“Plants are attuned to one another’s strengths and weaknesses, elegantly giving and taking to attain exquisite balance. There is grace in complexity, in actions cohering, in sum totals.”

Suzanne Simard

Since I was a child, I’ve always been fascinated by trees. I loved crawling through the limbs of a Weeping Willow with my sister and pretending it was our little kingdom — even making crowns with its bendable branches. And I recall staring with wonder at photos of the Giant Sequoias and Redwoods in California, hoping I might one day be able to stand underneath them one day. (And I did in 2005 and 2015.)

So you might be able to imagine my sadness a few weeks ago when I watched the Ponderosa Pine outside my office fall to the ground.

See the Beauty: Trees


It wasn’t alone — just one of the many victims of 100+ mph wind gusts through Colorado that day. And it didn’t crash down, but seemingly floated, as if it had been pulled up from its soil and gently placed on the floor next to it. I remember staring with bewilderment for several moments — unsure what I’d actually observed.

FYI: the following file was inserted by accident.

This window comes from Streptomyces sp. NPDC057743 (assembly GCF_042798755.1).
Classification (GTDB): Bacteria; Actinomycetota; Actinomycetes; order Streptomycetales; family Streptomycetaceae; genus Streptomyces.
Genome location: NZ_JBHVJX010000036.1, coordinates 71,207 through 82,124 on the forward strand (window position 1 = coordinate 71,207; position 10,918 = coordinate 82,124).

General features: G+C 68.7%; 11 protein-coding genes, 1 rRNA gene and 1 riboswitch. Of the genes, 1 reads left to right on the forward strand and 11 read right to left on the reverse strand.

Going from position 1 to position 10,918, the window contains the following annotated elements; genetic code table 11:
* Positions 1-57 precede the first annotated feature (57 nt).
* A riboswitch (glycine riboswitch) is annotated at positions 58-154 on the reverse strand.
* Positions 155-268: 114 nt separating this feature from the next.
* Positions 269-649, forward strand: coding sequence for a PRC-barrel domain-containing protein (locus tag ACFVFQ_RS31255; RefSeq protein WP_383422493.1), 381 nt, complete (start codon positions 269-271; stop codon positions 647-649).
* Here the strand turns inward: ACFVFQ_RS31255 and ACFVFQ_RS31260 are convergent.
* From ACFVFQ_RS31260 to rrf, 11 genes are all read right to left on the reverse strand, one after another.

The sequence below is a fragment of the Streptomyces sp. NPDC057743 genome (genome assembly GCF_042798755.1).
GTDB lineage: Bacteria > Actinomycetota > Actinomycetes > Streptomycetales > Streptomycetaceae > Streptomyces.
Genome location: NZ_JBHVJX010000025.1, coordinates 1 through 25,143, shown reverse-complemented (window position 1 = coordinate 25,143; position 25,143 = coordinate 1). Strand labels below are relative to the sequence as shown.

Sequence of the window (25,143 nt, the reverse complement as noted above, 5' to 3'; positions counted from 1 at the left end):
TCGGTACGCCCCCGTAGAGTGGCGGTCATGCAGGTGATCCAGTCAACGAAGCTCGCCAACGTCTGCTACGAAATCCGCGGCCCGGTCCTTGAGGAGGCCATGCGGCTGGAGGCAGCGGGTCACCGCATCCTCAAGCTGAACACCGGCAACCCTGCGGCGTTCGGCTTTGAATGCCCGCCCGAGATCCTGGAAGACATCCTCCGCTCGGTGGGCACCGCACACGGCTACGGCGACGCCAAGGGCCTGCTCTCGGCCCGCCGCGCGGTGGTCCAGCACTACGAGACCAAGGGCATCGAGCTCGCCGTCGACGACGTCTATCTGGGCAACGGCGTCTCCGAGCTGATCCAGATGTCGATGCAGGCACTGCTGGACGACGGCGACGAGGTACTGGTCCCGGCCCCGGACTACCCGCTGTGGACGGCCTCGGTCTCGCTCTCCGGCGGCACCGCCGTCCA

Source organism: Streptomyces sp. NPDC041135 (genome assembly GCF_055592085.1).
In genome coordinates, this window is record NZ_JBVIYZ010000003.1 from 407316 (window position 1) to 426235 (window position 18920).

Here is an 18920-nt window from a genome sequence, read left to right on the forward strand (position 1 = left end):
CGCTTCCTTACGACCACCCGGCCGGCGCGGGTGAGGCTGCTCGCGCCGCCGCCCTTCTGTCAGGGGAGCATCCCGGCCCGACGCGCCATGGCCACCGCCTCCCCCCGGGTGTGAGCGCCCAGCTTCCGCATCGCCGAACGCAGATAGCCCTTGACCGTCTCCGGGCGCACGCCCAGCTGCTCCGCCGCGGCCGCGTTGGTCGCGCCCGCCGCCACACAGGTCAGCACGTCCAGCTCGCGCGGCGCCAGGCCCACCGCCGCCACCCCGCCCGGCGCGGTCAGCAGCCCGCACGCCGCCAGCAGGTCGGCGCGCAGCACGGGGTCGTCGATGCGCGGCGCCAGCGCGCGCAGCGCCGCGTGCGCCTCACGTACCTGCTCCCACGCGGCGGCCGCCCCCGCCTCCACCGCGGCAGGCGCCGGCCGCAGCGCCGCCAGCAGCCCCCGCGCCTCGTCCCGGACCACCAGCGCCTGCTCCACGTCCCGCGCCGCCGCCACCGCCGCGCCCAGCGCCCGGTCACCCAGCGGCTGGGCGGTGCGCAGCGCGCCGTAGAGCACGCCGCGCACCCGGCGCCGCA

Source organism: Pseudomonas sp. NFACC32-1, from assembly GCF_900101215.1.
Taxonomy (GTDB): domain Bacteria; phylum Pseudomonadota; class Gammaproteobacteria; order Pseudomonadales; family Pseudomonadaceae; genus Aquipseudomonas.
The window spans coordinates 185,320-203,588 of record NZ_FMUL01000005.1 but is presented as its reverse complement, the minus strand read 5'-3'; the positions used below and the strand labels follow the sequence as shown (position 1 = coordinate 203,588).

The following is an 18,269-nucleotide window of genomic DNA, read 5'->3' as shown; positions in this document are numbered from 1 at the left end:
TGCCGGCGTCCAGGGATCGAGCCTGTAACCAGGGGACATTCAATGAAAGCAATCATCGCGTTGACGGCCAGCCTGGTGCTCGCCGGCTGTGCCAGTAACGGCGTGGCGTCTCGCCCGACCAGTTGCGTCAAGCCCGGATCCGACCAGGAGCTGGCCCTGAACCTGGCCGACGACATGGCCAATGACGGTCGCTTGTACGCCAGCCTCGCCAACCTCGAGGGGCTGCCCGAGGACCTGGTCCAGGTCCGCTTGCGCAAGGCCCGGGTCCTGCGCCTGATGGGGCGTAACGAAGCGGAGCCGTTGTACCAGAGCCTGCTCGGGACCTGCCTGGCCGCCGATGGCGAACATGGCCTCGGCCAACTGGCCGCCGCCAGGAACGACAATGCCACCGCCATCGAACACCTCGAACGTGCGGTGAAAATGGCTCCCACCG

How could it not be there anymore? What happened to this friend who gave so much through my window — shade from the summer sun, scaffolding for the snow, a playground for the birds and squirrels. Where was my wonderland?

In her book Finding the Mother Tree: Discovering the Wisdom of the Forest, Suzanne Simard talks about how trees communicate with each other and the ways in which older trees nurture and care for younger species.

It’s a far deeper and more complex concept than my mind can comprehend. But with that societal structure in mind, it makes me imagine how the surrounding trees felt on that fateful day.

At 25 years, the felled tree wasn’t that old — only 1/20th of its potential life expectancy — a mere baby in the nursery. And so, how had the elder trees nurtured and cared for this little Ponderosa over the years? How had they delivered nutrients through their shared underworld? How had they aided it through sickness? How had they passed along wisdom? And what did they feel when it lied down?

The point here isn’t to find the answers, but to ask the questions — to explore the possibilities and the intricacies within nature.

And the next time you’re off the world wide web and walking amongst the wood wide web — a term taken from Nature magazine — maybe you’ll also take a moment to look at the trees around you. Notice their size, their shape, their roots. Feel them. Listen closely and try to hear them communicate — to you and to each other.

. . .

(Also, stay tuned throughout this year to see the many ways we hope to honor this tree’s existence (pictured above) with the creation arts, crafts, and household goods from its heartwood.)



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